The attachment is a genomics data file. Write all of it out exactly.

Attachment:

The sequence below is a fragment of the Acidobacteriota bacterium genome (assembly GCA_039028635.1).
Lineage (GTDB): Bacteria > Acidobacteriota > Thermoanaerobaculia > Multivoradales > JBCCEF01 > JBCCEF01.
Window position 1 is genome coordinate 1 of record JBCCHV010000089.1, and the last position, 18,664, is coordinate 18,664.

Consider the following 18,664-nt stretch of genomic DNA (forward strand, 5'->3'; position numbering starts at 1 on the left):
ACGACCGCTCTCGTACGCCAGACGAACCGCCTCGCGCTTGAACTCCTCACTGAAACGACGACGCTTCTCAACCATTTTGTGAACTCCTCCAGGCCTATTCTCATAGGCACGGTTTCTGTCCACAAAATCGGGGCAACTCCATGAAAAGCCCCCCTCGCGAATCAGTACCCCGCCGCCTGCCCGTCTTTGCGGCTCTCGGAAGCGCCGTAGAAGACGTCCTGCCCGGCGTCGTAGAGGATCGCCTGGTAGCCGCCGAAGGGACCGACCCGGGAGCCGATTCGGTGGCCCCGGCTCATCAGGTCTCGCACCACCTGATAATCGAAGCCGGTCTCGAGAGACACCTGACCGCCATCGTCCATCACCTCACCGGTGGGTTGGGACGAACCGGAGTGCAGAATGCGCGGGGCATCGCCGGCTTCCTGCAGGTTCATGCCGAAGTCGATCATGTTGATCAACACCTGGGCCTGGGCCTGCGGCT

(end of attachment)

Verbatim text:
The sequence below is a fragment of the Acidobacteriota bacterium genome (assembly GCA_039028635.1).
Lineage (GTDB): Bacteria > Acidobacteriota > Thermoanaerobaculia > Multivoradales > JBCCEF01 > JBCCEF01.
Window position 1 is genome coordinate 1 of record JBCCHV010000089.1, and the last position, 18,664, is coordinate 18,664.

Consider the following 18,664-nt stretch of genomic DNA (forward strand, 5'->3'; position numbering starts at 1 on the left):
ACGACCGCTCTCGTACGCCAGACGAACCGCCTCGCGCTTGAACTCCTCACTGAAACGACGACGCTTCTCAACCATTTTGTGAACTCCTCCAGGCCTATTCTCATAGGCACGGTTTCTGTCCACAAAATCGGGGCAACTCCATGAAAAGCCCCCCTCGCGAATCAGTACCCCGCCGCCTGCCCGTCTTTGCGGCTCTCGGAAGCGCCGTAGAAGACGTCCTGCCCGGCGTCGTAGAGGATCGCCTGGTAGCCGCCGAAGGGACCGACCCGGGAGCCGATTCGGTGGCCCCGGCTCATCAGGTCTCGCACCACCTGATAATCGAAGCCGGTCTCGAGAGACACCTGACCGCCATCGTCCATCACCTCACCGGTGGGTTGGGACGAACCGGAGTGCAGAATGCGCGGGGCATCGCCGGCTTCCTGCAGGTTCATGCCGAAGTCGATCATGTTGATCAACACCTGGGCCTGGGCCTGCGGCT